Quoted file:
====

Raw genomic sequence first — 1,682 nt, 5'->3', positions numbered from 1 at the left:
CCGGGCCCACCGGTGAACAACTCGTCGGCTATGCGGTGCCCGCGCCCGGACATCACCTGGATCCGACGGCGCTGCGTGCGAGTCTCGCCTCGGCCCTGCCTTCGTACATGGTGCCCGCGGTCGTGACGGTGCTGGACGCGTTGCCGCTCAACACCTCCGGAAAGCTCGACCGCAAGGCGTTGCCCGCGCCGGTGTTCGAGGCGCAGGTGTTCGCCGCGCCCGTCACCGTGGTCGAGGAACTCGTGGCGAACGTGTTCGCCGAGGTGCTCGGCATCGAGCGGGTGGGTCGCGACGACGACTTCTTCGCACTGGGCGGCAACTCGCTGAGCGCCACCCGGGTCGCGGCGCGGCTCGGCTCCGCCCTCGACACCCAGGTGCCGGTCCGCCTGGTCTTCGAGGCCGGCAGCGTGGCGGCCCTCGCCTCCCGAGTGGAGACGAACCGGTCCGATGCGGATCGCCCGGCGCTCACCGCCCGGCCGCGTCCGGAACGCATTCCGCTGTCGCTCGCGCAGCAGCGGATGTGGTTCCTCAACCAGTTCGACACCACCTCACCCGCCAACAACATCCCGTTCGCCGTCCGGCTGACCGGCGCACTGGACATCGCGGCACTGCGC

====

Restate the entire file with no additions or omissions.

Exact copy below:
Raw genomic sequence first — 1,682 nt, 5'->3', positions numbered from 1 at the left:
CCGGGCCCACCGGTGAACAACTCGTCGGCTATGCGGTGCCCGCGCCCGGACATCACCTGGATCCGACGGCGCTGCGTGCGAGTCTCGCCTCGGCCCTGCCTTCGTACATGGTGCCCGCGGTCGTGACGGTGCTGGACGCGTTGCCGCTCAACACCTCCGGAAAGCTCGACCGCAAGGCGTTGCCCGCGCCGGTGTTCGAGGCGCAGGTGTTCGCCGCGCCCGTCACCGTGGTCGAGGAACTCGTGGCGAACGTGTTCGCCGAGGTGCTCGGCATCGAGCGGGTGGGTCGCGACGACGACTTCTTCGCACTGGGCGGCAACTCGCTGAGCGCCACCCGGGTCGCGGCGCGGCTCGGCTCCGCCCTCGACACCCAGGTGCCGGTCCGCCTGGTCTTCGAGGCCGGCAGCGTGGCGGCCCTCGCCTCCCGAGTGGAGACGAACCGGTCCGATGCGGATCGCCCGGCGCTCACCGCCCGGCCGCGTCCGGAACGCATTCCGCTGTCGCTCGCGCAGCAGCGGATGTGGTTCCTCAACCAGTTCGACACCACCTCACCCGCCAACAACATCCCGTTCGCCGTCCGGCTGACCGGCGCACTGGACATCGCGGCACTGCGC